Screen grab of Meera Vijayann - TED Talk about gender violence

Let’s talk about sex (and find our voices)

I recently watched A fantastic Ted Talk by Meera Vijayann entitled Finding Your Voice Against Gender Violence.

It really resonated with me. So I started reading some of the things she has written, and her article, What’s behind India’s tide of sexual violence really hit home for me. She talks about what no one is talking about – the fact that talking about sex in Indian culture (and others) is just something that you don’t do. There are many problems with this. In my case, the biggest problem was since no one ever spoke to me about sex, when I encountered my own horrible episode(s) of sexual violence as a child – I couldn’t tell anyone.

I couldn’t tell anyone for several reasons:

  1. How do you tell someone that something happened to you when it’s not socially or culturally acceptable to talk about that something?
  2. I wasn’t even supposed to know what sex was – it was never explained to me
  3. Talking about such taboo topics is awkward, uncomfortable, and not proper behaviour for a respectable young girl

Effectively, Indian girls are raised with the goal of marrying well. You study hard, you work hard, you behave, you respect your elders, you don’t date (at least it wasn’t OK when I was a teenager), but then you all of a sudden change from being your parents’ well-behaved innocent child to being a wife + answering to another set of parents’ rules. This oppression of feelings, desires, curiosity, hormones, etc., leads to lots of problems: people can’t suppress or even express their urges, and then bad things can happen.

Lovely cardboard cutout lady I saw in Santacruz Market – Mumbai

This is an extreme situation, of course. But even in the most liberal of families, where parents are not obviously biased towards having or raising boys, inequalities still exist. Cultural norms like, women do the cooking, cleaning, the bulk of raising the children – all of these things still exist and fall under the responsibility of the woman of the household (even if she works full-time in addition to her husband).

Woman at work – Delhi

And then you have things like dowries, segregated cultural events, women not being allowed near holy sites while menstruating, women who can’t leave marriages when they’re being mistreated because they’ll be shunned by the community, gender-selective abortions, women being ‘given’ away to other families when they’re married, child marriage, general discrimination… and the list goes on.

Oh, and don’t even get me started on trying to find non-face-whitening face wash or face cream in India. But that topic is for another post. Next time, I’ll bring my own, thanks.

Face whitening & beauty ads everywhere

Hiding from the sun because dark is considered to be a negative trait in colour-conscious India

Another video I came across cites some truly horrifying statistics:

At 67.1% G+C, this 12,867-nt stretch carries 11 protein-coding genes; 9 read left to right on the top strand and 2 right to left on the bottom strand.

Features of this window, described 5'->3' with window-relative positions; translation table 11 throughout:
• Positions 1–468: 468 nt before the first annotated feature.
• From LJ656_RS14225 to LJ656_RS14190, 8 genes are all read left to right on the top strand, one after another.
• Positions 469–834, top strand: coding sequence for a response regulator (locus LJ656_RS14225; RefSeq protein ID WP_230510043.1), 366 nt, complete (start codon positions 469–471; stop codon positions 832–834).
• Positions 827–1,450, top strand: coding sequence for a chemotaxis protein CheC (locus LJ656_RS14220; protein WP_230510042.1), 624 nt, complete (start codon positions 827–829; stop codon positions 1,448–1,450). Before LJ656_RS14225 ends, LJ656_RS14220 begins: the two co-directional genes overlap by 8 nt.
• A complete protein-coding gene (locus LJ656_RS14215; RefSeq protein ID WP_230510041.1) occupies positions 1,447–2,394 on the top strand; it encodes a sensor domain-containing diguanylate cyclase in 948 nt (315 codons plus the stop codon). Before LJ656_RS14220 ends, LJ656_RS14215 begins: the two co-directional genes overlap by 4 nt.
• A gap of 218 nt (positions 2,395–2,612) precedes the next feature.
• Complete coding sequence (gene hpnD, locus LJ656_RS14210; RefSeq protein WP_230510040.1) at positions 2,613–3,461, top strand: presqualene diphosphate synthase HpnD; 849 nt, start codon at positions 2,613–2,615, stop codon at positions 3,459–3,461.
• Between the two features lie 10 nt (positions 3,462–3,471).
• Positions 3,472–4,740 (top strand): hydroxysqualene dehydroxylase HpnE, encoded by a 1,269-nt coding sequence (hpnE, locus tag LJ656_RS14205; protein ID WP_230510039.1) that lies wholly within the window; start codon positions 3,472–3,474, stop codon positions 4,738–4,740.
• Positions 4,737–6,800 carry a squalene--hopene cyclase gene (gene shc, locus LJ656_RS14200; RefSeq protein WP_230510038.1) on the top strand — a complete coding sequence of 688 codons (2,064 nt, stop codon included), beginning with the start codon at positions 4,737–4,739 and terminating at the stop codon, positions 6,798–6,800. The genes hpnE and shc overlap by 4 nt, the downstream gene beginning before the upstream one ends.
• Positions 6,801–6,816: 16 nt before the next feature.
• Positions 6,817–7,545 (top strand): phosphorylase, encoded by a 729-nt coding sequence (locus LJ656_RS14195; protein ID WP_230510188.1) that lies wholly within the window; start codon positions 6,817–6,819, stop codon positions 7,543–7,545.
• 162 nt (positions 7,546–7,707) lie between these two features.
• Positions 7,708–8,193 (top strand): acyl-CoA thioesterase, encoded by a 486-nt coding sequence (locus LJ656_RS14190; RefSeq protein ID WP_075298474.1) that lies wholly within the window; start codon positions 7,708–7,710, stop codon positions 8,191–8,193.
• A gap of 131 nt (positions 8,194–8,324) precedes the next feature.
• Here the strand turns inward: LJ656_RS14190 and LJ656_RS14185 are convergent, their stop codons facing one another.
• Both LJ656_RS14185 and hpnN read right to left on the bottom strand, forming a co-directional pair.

Although a lot of this points to the country itself, a lot of this can be applied to the diaspora. It’s quite common for those who aren’t of the first generation (and not in the country of their roots) to hang on to the foundation, beliefs, and traditions of ‘the old world’; meanwhile the culture in the root country evolves & essentially becomes a different one than that of the diaspora.

Only dad needs a helmet… apparently

I remember my first trip to India – I was shocked. And for one reason only – that Indian attitudes towards things like sex were totally different to those values that had been instilled in me. I remember sitting in my hotel room in Mumbai, flipping through the TV channels just to see the adverts, the news, etc., and I saw an advert for the morning after pill. I was shocked to my core – this was coming from my people! My people who never discuss anything of the sort. And yet, there it was. It is a huge step forward; you’d never hear or see this in the diaspora community. But then again, there is still a long way to go. After all, the conversations about sex are still difficult ones to have with your kids or your parents, if they are even had at all.

I left India feeling proud, at home, and just generally impressed that attitudes were so much more advanced than those that I had grown up with. Attitudes toward sex and women’s rights in India still have a long way to go but it was really refreshing to see people talking about things for a change, which I truly had not expected at all.

There’s me having a cold beer on my first trip to India (it wasn’t as bad as it looks) 😎

What I’ve learned from this is that I will talk to my child about these things, awkward/uncomfortable/socially acceptable or not. Because if your kids can’t come to you about these things, who are they going to go to?

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I'm a mother, wife, travel addict, bookworm, survivor, feminist, artist, black sheep, and challenger of the status quo. Founder of and

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